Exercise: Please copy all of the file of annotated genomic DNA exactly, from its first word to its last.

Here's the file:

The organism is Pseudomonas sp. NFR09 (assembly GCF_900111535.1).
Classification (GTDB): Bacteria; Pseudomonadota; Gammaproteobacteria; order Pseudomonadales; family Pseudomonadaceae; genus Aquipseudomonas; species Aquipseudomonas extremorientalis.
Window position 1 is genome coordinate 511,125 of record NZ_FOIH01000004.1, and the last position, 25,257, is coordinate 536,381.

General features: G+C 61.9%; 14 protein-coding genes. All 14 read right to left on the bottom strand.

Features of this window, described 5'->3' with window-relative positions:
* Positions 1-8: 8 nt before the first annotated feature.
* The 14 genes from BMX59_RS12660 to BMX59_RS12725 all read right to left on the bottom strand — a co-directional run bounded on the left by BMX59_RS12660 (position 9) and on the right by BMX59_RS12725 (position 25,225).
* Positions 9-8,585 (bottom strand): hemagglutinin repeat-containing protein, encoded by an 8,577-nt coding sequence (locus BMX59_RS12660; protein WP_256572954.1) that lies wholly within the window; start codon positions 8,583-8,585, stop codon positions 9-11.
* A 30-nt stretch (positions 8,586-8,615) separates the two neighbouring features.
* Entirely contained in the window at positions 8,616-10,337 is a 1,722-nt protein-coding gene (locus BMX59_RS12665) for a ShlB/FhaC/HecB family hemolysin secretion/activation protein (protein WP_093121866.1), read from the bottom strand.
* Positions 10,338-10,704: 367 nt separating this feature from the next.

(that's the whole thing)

The organism is Pseudomonas sp. NFR09 (assembly GCF_900111535.1).
Classification (GTDB): Bacteria; Pseudomonadota; Gammaproteobacteria; order Pseudomonadales; family Pseudomonadaceae; genus Aquipseudomonas; species Aquipseudomonas extremorientalis.
Window position 1 is genome coordinate 511,125 of record NZ_FOIH01000004.1, and the last position, 25,257, is coordinate 536,381.

General features: G+C 61.9%; 14 protein-coding genes. All 14 read right to left on the bottom strand.

Features of this window, described 5'->3' with window-relative positions:
* Positions 1-8: 8 nt before the first annotated feature.
* The 14 genes from BMX59_RS12660 to BMX59_RS12725 all read right to left on the bottom strand — a co-directional run bounded on the left by BMX59_RS12660 (position 9) and on the right by BMX59_RS12725 (position 25,225).
* Positions 9-8,585 (bottom strand): hemagglutinin repeat-containing protein, encoded by an 8,577-nt coding sequence (locus BMX59_RS12660; protein WP_256572954.1) that lies wholly within the window; start codon positions 8,583-8,585, stop codon positions 9-11.
* A 30-nt stretch (positions 8,586-8,615) separates the two neighbouring features.
* Entirely contained in the window at positions 8,616-10,337 is a 1,722-nt protein-coding gene (locus BMX59_RS12665) for a ShlB/FhaC/HecB family hemolysin secretion/activation protein (protein WP_093121866.1), read from the bottom strand.
* Positions 10,338-10,704: 367 nt separating this feature from the next.